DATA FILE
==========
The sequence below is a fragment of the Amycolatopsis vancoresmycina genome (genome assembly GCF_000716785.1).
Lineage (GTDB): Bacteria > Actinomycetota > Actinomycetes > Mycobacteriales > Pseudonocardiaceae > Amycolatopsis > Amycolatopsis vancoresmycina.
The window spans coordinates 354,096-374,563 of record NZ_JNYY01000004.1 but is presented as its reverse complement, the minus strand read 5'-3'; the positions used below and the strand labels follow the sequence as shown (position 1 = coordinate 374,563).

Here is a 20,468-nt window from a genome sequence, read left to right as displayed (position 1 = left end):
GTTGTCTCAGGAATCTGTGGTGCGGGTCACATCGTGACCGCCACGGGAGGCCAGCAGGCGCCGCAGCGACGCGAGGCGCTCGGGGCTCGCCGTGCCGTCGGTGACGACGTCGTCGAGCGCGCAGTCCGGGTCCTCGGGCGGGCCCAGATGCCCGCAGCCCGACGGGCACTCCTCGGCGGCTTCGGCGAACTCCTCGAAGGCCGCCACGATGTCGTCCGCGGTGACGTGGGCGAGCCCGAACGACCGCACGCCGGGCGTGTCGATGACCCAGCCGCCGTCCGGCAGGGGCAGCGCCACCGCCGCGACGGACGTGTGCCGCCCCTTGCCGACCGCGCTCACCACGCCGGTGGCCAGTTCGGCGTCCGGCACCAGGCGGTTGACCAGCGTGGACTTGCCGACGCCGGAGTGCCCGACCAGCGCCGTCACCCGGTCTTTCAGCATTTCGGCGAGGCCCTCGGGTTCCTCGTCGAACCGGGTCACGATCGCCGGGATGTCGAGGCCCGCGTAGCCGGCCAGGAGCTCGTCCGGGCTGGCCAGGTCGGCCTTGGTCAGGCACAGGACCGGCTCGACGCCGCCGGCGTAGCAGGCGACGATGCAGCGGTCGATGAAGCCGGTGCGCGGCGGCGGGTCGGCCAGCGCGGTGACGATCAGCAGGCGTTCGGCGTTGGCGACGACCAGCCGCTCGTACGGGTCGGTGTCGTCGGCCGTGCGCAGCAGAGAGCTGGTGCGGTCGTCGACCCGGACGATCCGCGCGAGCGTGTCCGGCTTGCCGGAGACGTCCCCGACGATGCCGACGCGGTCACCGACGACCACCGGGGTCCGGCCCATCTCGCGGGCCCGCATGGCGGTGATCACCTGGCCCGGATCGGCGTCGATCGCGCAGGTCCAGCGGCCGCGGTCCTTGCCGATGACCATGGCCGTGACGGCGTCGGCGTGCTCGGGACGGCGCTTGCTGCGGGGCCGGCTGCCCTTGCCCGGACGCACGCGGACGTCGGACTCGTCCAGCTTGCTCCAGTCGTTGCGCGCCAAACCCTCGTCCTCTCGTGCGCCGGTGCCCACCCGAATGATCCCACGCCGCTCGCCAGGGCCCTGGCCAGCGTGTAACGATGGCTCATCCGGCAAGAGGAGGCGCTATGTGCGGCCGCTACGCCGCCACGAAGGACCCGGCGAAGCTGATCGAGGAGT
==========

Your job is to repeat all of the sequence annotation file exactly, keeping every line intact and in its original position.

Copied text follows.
The sequence below is a fragment of the Amycolatopsis vancoresmycina genome (genome assembly GCF_000716785.1).
Lineage (GTDB): Bacteria > Actinomycetota > Actinomycetes > Mycobacteriales > Pseudonocardiaceae > Amycolatopsis > Amycolatopsis vancoresmycina.
The window spans coordinates 354,096-374,563 of record NZ_JNYY01000004.1 but is presented as its reverse complement, the minus strand read 5'-3'; the positions used below and the strand labels follow the sequence as shown (position 1 = coordinate 374,563).

Here is a 20,468-nt window from a genome sequence, read left to right as displayed (position 1 = left end):
GTTGTCTCAGGAATCTGTGGTGCGGGTCACATCGTGACCGCCACGGGAGGCCAGCAGGCGCCGCAGCGACGCGAGGCGCTCGGGGCTCGCCGTGCCGTCGGTGACGACGTCGTCGAGCGCGCAGTCCGGGTCCTCGGGCGGGCCCAGATGCCCGCAGCCCGACGGGCACTCCTCGGCGGCTTCGGCGAACTCCTCGAAGGCCGCCACGATGTCGTCCGCGGTGACGTGGGCGAGCCCGAACGACCGCACGCCGGGCGTGTCGATGACCCAGCCGCCGTCCGGCAGGGGCAGCGCCACCGCCGCGACGGACGTGTGCCGCCCCTTGCCGACCGCGCTCACCACGCCGGTGGCCAGTTCGGCGTCCGGCACCAGGCGGTTGACCAGCGTGGACTTGCCGACGCCGGAGTGCCCGACCAGCGCCGTCACCCGGTCTTTCAGCATTTCGGCGAGGCCCTCGGGTTCCTCGTCGAACCGGGTCACGATCGCCGGGATGTCGAGGCCCGCGTAGCCGGCCAGGAGCTCGTCCGGGCTGGCCAGGTCGGCCTTGGTCAGGCACAGGACCGGCTCGACGCCGCCGGCGTAGCAGGCGACGATGCAGCGGTCGATGAAGCCGGTGCGCGGCGGCGGGTCGGCCAGCGCGGTGACGATCAGCAGGCGTTCGGCGTTGGCGACGACCAGCCGCTCGTACGGGTCGGTGTCGTCGGCCGTGCGCAGCAGAGAGCTGGTGCGGTCGTCGACCCGGACGATCCGCGCGAGCGTGTCCGGCTTGCCGGAGACGTCCCCGACGATGCCGACGCGGTCACCGACGACCACCGGGGTCCGGCCCATCTCGCGGGCCCGCATGGCGGTGATCACCTGGCCCGGATCGGCGTCGATCGCGCAGGTCCAGCGGCCGCGGTCCTTGCCGATGACCATGGCCGTGACGGCGTCGGCGTGCTCGGGACGGCGCTTGCTGCGGGGCCGGCTGCCCTTGCCCGGACGCACGCGGACGTCGGACTCGTCCAGCTTGCTCCAGTCGTTGCGCGCCAAACCCTCGTCCTCTCGTGCGCCGGTGCCCACCCGAATGATCCCACGCCGCTCGCCAGGGCCCTGGCCAGCGTGTAACGATGGCTCATCCGGCAAGAGGAGGCGCTATGTGCGGCCGCTACGCCGCCACGAAGGACCCGGCGAAGCTGATCGAGGAGT